Vital, thoughtful, and deeply personal, first-timer Darius Clark Monroe’s autobiographical doc stands as a testament to the power of movies to stir empathy. At age 16, honor-student Monroe had grown sick of seeing his hardworking family struggle to keep up with its bills. He had dabbled in employee-theft at the Venture store where he worked after school. Next, restless and foolhardy, he set his criminal sights higher, corralling a couple of friends and busting into a Stafford, Texas, Bank of America. Monroe wore a skeleton mask, one accomplice wielded a sawed-off shotgun, and a couple hours later Monroe’s mother found a shoebox on her bed filled with thirty grand.
Monroe’s film is an inquiry into who he was becoming — and who he became during a five-year prison sentence. He stages crisp reenactments of the crime, well shot by rookie director of photography Daniel Patterson, but what’s most arresting here are his interviews with family members and his two accomplices. They speak into the camera, but they’re all talking to Monroe, addressing him as “you,” an unusual intimacy for a documentary: The effect is part home movie, part family therapy, and part painful inquiry. His mother cries, talking about his sentencing, but she also admits that in the days before the cops came around she couldn’t quite bring herself to report the stolen money. There were those bills to pay, after all.
An uncommonly persuasive fellow, Monroe arranges interviews with bystanders who were in the bank that day and an assistant D.A. who worked his case. Monroe asks forgiveness in these scenes, but he’s after more than catharsis: Like Mohsen Makhmalbaf’s A Moment of Innocence, in which the filmmaker invites a cop he once stabbed at a protest to reenact the incident two decades later, Evolution of a Criminal is a heartening examination of what its central crime meant in the lives of all involved. Even the staged footage reenacting the crime is charged with meaning: Here’s a filmmaker re-creating the way he, as a kid, made his biggest mistake trying to re-create movie scenes in real life.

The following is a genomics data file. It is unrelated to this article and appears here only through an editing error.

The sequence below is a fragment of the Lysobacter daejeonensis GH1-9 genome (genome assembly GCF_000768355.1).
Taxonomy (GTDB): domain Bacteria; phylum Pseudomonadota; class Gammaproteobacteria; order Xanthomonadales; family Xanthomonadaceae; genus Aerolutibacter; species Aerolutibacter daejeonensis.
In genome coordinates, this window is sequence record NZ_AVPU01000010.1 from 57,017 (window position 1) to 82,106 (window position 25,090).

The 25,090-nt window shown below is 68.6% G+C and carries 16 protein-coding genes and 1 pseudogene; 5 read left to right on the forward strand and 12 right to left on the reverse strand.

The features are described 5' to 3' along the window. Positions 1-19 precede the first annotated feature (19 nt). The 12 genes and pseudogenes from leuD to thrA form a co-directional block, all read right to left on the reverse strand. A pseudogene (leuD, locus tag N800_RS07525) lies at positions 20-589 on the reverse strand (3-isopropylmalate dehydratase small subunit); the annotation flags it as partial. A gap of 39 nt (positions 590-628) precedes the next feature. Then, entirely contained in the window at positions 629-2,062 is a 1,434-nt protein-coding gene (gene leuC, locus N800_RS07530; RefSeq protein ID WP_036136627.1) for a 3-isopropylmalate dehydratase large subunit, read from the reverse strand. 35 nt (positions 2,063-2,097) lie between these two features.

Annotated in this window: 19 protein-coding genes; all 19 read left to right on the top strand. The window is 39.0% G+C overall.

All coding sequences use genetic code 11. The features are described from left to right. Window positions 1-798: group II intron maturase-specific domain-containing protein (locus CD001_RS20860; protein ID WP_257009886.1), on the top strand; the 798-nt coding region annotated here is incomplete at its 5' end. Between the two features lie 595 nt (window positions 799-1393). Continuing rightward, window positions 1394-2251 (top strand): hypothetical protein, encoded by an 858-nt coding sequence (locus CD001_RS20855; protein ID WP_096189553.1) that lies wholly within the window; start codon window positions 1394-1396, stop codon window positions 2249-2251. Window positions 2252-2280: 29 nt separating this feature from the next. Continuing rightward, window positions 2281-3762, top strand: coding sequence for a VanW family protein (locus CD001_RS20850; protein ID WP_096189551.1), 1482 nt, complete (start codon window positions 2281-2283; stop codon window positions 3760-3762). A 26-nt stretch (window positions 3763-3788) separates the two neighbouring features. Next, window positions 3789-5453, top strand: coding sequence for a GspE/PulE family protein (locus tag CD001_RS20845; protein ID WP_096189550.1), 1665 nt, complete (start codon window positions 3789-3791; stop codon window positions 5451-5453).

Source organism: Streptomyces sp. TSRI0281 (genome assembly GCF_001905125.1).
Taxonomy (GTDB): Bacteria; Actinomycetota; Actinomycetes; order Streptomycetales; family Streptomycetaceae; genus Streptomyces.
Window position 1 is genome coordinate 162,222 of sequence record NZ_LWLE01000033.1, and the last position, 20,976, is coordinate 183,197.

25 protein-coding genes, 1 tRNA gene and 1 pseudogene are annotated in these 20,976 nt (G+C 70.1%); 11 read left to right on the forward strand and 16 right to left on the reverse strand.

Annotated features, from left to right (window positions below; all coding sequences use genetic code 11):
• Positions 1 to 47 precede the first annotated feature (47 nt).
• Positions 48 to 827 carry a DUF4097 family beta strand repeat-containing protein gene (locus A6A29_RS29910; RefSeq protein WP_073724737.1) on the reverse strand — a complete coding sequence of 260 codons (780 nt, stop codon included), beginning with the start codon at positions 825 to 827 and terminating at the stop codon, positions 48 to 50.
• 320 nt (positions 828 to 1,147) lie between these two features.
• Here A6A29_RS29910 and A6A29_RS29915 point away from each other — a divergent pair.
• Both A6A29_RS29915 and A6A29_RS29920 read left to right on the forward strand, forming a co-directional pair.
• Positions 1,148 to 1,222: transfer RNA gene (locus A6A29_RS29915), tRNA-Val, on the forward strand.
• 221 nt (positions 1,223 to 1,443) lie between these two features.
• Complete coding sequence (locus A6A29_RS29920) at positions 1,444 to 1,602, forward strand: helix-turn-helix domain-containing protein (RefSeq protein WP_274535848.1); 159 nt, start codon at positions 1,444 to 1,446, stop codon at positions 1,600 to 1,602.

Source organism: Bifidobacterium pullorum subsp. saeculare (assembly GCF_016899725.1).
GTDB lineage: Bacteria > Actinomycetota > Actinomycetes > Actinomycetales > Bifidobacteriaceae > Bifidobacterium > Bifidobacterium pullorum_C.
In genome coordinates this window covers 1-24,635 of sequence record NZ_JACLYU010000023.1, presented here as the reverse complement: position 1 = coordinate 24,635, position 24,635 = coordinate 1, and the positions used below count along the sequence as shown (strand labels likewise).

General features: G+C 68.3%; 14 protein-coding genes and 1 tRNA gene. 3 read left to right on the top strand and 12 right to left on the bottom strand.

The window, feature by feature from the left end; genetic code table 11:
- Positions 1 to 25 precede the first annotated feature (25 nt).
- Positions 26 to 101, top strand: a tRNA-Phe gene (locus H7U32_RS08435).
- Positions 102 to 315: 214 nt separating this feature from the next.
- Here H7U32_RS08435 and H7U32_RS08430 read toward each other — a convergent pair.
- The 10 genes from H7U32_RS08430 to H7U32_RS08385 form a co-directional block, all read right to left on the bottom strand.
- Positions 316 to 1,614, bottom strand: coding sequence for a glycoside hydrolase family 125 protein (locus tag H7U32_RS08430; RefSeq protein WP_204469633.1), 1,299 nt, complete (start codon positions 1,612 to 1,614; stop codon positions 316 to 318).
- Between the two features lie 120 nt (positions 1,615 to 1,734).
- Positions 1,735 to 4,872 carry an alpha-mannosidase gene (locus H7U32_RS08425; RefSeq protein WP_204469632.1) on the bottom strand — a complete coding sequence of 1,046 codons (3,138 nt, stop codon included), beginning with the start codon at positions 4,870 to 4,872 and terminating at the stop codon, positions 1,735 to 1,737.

There’s a further complicating element, a fascinating one: a sense that Monroe, an African American from the Houston area, is demonstrating that he turned out to be something different from what that white D.A. might have expected. (She tells him that she’ll believe he’s reformed when he’s made it to 50 without backsliding into crime.)
The film started as a project of Monroe’s at NYU’s film school. It might seem indulgent for him to have shot interviews with his professors, expressing their surprise at learning of his criminal history, but such moments illuminate one of the film’s central truths: Americans prefer not to look at the why of crime, just the fact of it, and how far would a broke black kid from Texas make it if he mentioned a prison term in his application letters? The film is a triumph, as moving as it is courageous.
This article from the Village Voice Archive was posted on October 8, 2014